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Old January 10, 2000, 12:55 AM   #5
Joe West
Member
 
Join Date: November 29, 1999
Posts: 41
RAE,
the wear on your guns will be minimized if the parts are properly set up and fitted by a gunsmith. The first five years I shot CAS matches I shot only "out-of-the box" guns. I had a lot of mechanical wear showing up and many broken parts. There weren't as many matches then so I wasn't even shooting as much as I do now.
For the last 6 years I've been using guns that have been slicked up to one degree or another. It's been a long time since I've had a malfunction of any kind except mental. I have plenty of those. I measure my trigger pulls and even they are unchanged for over 2 years.
Every piece of machinery has weak points but if the strain is minimized the wear will be also. Rugers are very tough. Shotguns and rifles are very durable unless they are beat up by overly heavy springs or galled by ill- fitting parts. Colts, Remingtons, and clones have leaf springs that break pretty regular, keep spares on hand. If you're using stock springs, keep some firing pin retaining pins around too. The cosmetics are covered well already.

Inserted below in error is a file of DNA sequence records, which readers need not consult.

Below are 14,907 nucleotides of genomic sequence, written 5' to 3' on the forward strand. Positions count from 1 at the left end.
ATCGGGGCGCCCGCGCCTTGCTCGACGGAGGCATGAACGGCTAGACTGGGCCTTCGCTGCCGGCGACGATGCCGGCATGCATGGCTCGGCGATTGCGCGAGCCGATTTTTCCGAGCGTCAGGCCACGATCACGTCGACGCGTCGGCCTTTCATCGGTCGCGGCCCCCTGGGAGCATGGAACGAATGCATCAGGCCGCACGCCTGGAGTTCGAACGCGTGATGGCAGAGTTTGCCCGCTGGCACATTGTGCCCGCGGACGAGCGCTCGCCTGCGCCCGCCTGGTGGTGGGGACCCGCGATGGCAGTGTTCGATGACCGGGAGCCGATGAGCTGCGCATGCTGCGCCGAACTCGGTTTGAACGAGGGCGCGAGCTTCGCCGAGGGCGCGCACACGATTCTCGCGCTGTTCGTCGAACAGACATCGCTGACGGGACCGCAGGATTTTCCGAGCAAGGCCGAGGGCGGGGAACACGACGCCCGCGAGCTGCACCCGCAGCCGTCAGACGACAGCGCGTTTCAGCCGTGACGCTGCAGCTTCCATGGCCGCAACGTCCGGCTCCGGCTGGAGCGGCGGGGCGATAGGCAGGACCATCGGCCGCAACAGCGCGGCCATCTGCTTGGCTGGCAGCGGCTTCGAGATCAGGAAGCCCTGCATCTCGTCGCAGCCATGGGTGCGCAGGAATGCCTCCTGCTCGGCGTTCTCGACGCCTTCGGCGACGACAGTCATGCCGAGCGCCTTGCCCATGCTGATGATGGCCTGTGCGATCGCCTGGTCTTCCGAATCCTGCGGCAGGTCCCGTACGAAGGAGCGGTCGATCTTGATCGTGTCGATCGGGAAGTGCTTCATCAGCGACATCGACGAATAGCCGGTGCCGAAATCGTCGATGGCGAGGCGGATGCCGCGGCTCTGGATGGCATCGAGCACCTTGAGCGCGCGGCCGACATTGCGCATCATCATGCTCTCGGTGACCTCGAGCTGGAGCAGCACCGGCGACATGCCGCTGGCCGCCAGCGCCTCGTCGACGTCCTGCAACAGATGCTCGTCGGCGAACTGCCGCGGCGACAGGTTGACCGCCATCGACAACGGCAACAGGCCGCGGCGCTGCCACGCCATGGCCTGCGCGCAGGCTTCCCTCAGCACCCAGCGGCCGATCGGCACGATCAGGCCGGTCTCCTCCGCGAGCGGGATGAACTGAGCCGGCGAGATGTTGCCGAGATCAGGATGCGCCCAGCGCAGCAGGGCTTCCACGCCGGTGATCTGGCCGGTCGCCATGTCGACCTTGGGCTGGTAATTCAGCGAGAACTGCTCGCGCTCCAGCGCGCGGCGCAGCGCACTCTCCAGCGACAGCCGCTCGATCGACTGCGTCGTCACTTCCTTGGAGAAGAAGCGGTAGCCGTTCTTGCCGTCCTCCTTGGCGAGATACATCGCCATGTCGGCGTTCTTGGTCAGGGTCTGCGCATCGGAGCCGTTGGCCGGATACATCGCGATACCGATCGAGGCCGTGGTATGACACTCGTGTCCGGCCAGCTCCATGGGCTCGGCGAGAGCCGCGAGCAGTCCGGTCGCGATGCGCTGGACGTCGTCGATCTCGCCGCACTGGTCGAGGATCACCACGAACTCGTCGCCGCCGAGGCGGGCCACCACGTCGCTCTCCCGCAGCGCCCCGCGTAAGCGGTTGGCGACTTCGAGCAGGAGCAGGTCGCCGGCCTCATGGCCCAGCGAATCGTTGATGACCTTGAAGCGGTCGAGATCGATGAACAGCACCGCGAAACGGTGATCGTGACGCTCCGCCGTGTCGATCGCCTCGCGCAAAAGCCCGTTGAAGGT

There is always some division in every aspect of any human endeavor. Many hours of discussion have been wasted over the "ethical" ramifications of internal action work and if that denotes a "gamesman" or "cheater" because not everyone can afford action work. SASS rules allow internal work.
You can learn to do your own action work, I did. Be careful, be patient, go slow, and pay attention. You can save money in the long run by having it done right even if you have to pay a gunsmith.
Joe West



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